”A serious dilemma presented itself as a result of this newfound devotion to the ancient sages because of the apparent conflict between pagan classicism and Christian doctrine. It became a matter of deepest concern for all Renaissance thinkers to find an accommodation of the two doctrines — the philosophy of Plato and the teachings of Christ. As a result of their dual allegiance, we get the term which describes the movement, “Christian humanism.” The successful adaptation of double devotion is seldom better illustrated than in the works of Thomas More, especially in Utopia.”
The holy terrors of Munster. They were the Anabaptists, the extreme and perhaps lunatic fringe of the sixteenth century, and they staged a revolution that anticipated the ”psychic epidemics” of our own time. In the long record of man’s savagery to man, there can be no more brutal episode than the drama of the Anabaptist revolution played out in the small city of Munster in northwest Germany in 1534-35. There, as the medieval world was dying and the modern age dawning, as an ancient social order disintegrated and a new proletariat was born, starving and desperate men conceived a utopian kingdom of eternal goodness and eternal peace, and ended by creating a forerunner of the modern totalitarian state.
Anticipating the French Revolution by more than two hundred and fifty years, and the Nazis and the Communists by nearly four hundred, the Anabaptist revolution in Munster was striking in its modernities of class warfare, thought control, communal farms, an elite military corps, and a proto-Gestapo. The Anabaptist leaders were brutal fanatics; believing that the world was an abomination of corruption, they were determined to destroy it.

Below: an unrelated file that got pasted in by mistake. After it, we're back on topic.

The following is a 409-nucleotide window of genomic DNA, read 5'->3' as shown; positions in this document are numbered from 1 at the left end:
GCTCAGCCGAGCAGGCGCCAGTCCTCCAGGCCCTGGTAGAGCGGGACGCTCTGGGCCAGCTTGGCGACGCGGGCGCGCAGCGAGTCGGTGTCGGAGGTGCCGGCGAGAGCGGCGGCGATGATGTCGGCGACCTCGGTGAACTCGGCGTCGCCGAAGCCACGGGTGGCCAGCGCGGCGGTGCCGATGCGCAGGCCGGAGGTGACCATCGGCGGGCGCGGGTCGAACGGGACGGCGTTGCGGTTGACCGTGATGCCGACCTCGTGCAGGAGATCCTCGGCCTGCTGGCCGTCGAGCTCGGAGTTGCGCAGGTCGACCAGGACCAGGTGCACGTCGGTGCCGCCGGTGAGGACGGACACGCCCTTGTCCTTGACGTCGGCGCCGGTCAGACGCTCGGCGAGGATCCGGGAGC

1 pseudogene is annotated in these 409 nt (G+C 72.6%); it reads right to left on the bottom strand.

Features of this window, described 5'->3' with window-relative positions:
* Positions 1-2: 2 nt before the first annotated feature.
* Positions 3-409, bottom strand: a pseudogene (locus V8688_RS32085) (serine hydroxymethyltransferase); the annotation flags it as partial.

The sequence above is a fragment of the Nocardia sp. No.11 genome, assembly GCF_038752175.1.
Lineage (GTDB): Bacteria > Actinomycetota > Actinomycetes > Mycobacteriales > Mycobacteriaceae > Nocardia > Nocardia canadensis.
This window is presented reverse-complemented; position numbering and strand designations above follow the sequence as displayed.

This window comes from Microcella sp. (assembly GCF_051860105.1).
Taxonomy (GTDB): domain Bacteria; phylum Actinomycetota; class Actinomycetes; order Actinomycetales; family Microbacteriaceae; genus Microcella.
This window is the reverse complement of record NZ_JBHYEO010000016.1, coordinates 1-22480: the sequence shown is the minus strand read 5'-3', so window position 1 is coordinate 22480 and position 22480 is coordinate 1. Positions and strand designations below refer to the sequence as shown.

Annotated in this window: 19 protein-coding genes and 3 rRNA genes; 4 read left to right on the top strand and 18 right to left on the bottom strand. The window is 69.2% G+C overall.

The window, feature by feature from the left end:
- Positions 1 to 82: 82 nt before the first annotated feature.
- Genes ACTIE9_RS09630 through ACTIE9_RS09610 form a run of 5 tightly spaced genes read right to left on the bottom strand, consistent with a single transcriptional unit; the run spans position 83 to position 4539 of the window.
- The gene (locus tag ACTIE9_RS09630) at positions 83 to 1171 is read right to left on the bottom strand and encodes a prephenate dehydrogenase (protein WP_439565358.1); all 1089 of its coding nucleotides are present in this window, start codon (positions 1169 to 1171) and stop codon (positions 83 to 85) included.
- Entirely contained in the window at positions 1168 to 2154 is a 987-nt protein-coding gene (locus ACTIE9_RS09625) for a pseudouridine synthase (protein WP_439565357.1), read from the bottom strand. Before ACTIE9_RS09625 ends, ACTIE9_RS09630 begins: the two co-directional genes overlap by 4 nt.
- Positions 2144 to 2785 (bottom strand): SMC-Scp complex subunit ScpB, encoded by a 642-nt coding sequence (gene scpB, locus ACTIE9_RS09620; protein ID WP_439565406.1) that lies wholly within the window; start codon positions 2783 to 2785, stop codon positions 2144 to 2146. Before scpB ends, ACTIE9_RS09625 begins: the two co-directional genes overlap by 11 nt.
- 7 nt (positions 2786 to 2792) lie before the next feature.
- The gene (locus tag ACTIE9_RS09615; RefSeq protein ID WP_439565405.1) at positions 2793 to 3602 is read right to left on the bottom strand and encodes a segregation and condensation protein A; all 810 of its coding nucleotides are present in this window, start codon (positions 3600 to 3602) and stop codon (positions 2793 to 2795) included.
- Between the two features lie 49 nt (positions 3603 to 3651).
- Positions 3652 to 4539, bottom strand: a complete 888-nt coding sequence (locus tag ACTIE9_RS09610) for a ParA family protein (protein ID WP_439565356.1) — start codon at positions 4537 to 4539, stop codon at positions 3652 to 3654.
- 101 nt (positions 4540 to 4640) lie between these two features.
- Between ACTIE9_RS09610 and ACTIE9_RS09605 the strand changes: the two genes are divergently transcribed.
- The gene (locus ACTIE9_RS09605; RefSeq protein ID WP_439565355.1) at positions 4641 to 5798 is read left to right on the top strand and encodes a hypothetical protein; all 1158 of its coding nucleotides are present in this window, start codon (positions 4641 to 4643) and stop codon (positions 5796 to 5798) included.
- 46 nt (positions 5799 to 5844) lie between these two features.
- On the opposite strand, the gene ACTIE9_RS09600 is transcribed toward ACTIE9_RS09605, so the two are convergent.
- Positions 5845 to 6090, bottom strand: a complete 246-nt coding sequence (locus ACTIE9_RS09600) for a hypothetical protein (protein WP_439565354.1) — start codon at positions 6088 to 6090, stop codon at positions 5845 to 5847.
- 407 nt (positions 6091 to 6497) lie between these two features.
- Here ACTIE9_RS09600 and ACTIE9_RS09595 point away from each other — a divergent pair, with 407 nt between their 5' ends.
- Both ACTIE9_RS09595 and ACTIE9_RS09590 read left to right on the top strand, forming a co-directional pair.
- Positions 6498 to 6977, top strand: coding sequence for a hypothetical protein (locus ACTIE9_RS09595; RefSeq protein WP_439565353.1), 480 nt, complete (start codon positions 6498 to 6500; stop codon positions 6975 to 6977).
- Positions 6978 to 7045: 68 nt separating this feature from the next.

Within the walls of the city, Jan of Leyden had proclaimed himself the Anabaptist king and messiah. Determined to destroy the institutions of private property and marriage, he presided over a mounting orgy of political terror and sexual license. Sitting in the market place, surrounded by two hundred courtiers and fifteen wihe passed judgement on traitors, appeasers, and the merely weak willed, who he beheaded
with his own sword.
Outside the city gathered all the forces of the Holy Roman Empire, Catholic and Protestant alike. Acting to protect privilege and what they conceived to be God’s true order, they buried their doctrinal differences in a counter-revolutionary alliance and pledged to extirpate the Holy City of the Anabaptists by death and fire. In the end they succeeded, but not until they had matched atrocity with atrocity in the sixteen-month siege of Munster.